@SchalkguyIn my personal opinion if all of the points listed by Kyet on reaching a head fail and they remain / continue being inaccesible, simply demote them and replace with an acting that is actually there.

heads are there to be part of command and if they do all the work they could otherwise delegate... they can do that while not being a head.

I can't recount the number of times RD locked himself in Xenobio making slimes while captain has issues reaching them for consulting law changes to AI and other AI/borg related emergencies. 

Edited by procdrone
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9 hours ago, procdrone said:

Lack of mention about cooperating with IAA to receive reports and request reviews of departments trouble me on this one.

Captain doesn't necessarily needs to go to a department to check up on it if Internal Affairs is on board and the job can be delegated to them. Thats what they live for anyway.

EDIT:
@SchalkguyIn my personal opinion if all of the points listed by Kyet on reaching a head fail and they remain / continue being inaccesible, simply demote them and replace with an acting that is actually there.

heads are there to be part of command and if they do all the work they could otherwise delegate... they can do that while not being a head.

I can't recount the number of times RD locked himself in Xenobio making slimes while captain has issues reaching them for consulting law changes to AI and other AI/borg related emergencies. 

IAAs should usually deliver their reports to the department heads, not to the Captain. If an IAA feels a department head is ignoring their concern without good cause, then they can go to the Captain, but at that point the Captain's concern is the department head not managing their department. Not the original issue.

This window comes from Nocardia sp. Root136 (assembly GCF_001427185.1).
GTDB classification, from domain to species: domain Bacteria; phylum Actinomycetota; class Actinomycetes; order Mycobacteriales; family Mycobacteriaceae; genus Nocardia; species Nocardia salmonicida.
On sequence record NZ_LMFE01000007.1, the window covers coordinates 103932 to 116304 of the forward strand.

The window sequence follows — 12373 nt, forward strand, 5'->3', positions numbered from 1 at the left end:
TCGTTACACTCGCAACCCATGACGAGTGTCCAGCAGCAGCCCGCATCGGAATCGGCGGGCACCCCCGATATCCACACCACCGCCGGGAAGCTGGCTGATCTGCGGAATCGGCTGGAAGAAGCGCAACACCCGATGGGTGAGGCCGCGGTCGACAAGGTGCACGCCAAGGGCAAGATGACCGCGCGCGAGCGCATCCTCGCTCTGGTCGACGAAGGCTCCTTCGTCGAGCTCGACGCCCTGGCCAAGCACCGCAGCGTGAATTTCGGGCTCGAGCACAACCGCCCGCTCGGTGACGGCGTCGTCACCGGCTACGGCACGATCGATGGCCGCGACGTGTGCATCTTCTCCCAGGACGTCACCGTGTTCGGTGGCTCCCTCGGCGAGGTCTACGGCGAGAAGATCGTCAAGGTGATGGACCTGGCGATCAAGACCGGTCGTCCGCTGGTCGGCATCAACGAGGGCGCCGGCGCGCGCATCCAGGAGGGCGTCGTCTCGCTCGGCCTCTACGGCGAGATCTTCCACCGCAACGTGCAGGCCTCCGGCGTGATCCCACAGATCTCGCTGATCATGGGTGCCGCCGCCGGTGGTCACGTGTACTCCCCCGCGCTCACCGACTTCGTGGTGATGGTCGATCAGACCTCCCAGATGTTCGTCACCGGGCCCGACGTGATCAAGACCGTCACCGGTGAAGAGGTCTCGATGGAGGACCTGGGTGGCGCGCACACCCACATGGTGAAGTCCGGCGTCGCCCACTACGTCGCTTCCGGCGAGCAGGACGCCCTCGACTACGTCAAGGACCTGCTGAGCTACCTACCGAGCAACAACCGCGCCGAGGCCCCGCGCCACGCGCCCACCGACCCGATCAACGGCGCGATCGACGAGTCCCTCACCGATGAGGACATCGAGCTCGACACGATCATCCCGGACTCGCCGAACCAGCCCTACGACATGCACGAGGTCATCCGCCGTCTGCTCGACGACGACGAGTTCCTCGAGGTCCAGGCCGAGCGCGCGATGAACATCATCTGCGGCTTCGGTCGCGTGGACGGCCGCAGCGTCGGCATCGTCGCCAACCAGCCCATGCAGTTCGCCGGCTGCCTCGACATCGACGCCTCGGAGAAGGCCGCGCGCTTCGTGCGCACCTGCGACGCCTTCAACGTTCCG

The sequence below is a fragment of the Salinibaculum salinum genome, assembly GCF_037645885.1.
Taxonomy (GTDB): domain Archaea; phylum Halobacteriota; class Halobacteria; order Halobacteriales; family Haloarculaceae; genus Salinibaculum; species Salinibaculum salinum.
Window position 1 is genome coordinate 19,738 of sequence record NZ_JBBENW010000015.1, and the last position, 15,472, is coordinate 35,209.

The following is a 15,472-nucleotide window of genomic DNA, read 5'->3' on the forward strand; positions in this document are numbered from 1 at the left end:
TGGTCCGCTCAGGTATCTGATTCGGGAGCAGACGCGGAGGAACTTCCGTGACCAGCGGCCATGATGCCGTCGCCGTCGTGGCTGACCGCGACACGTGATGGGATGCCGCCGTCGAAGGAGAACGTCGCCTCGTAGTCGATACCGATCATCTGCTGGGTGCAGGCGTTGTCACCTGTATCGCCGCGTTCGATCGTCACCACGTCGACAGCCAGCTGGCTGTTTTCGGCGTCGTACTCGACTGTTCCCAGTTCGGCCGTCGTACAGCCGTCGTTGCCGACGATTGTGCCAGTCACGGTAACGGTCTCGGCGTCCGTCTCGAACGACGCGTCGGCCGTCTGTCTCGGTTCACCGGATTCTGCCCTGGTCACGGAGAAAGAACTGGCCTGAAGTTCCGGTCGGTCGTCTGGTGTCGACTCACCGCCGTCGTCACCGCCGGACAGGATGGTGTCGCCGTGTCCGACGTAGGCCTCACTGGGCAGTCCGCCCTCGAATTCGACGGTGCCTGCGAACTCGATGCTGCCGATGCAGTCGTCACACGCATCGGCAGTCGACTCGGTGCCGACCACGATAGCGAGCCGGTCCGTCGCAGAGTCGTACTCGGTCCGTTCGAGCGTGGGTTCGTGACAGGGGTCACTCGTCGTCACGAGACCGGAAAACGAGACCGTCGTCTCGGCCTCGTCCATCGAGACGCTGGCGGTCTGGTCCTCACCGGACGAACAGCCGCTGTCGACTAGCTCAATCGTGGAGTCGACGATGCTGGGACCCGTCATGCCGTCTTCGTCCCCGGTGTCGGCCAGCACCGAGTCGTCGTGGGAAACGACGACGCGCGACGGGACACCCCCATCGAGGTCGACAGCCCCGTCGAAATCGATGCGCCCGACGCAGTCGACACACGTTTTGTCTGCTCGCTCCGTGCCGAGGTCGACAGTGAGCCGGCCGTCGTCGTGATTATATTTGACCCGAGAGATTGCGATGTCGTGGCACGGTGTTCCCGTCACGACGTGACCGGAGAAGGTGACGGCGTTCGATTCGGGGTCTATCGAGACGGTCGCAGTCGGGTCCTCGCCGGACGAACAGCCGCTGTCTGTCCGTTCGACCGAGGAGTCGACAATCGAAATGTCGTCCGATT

Captains can ask NTR or IAA to investigate something, but they're more likely to ask the NTR (if its serious enough to warrant the Captain's attention, it almost certainly involves a department head, so asking the NTR to look into it is appropriate). The one case where a Captain should be referring matters to an IAA is if a regular crew member comes to them with something that's sub-head-level, e.g. Chemistry isn't making medicine. In that situation they can tell the person to inform the IAAs and/or CMO.

While the Captain can in theory check up on a department remotely, simply walking around it and checking it out in person is vastly faster and more efficient.

If faced with an unresponsive head, first step is to ask the AI to locate them. They might be dead somewhere. Or SSD. Or just busy with a crisis. Or AFK. If they're alive/etc and active, but ignoring the Captain, send them a couple of messages to give them the chance to respond. If they still fail to respond to an order from the Captain, then order them demoted under the "refusal to follow orders" clause. The key thing here is that it has to be deliberate - getting distracted by your work is not generally enough to get demoted, by deliberately ignoring orders from your boss is.

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Quote

IAAs should usually deliver their reports to the department heads

What i meant by this, that the Captain could ask for performance reports on departments without involving himself personally in such. of course nothing stops him from doing so personally - but i feel like giving a task to IAA while Captain can still occupy himself with other duties is something to do. At least my perspective.